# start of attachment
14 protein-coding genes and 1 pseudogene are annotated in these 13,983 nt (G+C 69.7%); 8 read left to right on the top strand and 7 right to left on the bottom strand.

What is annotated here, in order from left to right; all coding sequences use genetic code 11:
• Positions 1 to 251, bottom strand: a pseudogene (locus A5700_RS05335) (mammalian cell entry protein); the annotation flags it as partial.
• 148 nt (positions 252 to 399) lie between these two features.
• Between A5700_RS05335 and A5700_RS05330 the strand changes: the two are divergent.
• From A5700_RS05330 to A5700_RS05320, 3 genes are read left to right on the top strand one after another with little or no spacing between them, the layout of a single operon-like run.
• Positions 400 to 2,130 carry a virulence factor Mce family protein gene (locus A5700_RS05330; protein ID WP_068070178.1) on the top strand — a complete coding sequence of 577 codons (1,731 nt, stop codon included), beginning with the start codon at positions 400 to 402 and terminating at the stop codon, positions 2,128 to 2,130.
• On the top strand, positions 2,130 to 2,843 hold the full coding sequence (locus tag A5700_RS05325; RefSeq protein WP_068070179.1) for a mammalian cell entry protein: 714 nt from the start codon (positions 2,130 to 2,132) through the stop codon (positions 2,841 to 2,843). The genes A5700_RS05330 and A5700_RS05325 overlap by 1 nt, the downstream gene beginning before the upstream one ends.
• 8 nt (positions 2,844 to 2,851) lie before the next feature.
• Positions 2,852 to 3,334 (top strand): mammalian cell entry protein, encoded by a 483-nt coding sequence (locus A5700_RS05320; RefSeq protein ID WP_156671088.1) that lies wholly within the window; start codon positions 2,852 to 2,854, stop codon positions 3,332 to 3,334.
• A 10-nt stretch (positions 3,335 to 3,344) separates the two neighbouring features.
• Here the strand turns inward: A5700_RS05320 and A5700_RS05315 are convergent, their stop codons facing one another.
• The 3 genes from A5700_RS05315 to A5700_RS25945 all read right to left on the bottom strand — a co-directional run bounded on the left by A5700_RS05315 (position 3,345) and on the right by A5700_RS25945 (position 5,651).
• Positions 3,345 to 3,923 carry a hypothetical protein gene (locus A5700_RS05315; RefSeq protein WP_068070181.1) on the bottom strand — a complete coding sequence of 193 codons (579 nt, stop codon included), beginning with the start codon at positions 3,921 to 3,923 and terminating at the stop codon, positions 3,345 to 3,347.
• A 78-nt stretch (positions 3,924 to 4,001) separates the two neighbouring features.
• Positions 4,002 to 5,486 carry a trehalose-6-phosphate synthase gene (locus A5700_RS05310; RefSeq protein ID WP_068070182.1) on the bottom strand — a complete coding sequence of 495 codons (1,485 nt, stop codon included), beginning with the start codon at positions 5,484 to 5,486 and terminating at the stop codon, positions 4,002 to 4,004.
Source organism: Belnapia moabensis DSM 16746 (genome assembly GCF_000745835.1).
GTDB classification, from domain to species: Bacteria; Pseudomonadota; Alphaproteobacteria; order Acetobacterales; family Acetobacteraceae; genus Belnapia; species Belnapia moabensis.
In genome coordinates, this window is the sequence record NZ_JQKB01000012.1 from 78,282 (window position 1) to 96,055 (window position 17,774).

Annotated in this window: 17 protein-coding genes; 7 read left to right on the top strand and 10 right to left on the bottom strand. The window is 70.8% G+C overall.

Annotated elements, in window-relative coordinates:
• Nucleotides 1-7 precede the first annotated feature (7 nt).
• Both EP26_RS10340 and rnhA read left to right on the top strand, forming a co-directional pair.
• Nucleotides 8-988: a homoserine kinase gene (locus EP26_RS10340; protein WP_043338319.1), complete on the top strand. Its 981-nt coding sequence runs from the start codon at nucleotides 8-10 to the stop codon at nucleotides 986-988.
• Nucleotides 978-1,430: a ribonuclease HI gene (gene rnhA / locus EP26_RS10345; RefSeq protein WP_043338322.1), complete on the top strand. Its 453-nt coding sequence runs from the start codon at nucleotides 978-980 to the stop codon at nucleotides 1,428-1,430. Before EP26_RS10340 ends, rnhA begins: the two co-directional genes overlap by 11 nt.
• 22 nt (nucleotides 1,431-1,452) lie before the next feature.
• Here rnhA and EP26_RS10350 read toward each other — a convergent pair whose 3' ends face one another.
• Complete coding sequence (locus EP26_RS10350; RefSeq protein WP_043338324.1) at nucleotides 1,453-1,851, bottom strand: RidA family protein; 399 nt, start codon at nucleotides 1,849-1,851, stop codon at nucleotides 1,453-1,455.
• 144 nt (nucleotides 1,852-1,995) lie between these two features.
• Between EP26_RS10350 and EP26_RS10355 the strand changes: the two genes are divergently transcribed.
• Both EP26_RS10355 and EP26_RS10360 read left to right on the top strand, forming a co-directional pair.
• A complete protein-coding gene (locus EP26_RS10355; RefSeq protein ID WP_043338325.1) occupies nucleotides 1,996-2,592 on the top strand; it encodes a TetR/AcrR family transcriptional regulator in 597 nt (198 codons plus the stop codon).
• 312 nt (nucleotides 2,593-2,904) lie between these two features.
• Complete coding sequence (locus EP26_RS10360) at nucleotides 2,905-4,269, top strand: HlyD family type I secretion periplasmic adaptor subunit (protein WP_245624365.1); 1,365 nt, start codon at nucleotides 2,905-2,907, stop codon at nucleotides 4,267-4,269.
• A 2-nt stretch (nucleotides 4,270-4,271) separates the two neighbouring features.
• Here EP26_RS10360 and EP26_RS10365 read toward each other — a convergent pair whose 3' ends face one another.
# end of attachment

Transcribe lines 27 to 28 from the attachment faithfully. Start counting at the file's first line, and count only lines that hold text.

• Here rnhA and EP26_RS10350 read toward each other — a convergent pair whose 3' ends face one another.
• Complete coding sequence (locus EP26_RS10350; RefSeq protein WP_043338324.1) at nucleotides 1,453-1,851, bottom strand: RidA family protein; 399 nt, start codon at nucleotides 1,849-1,851, stop codon at nucleotides 1,453-1,455.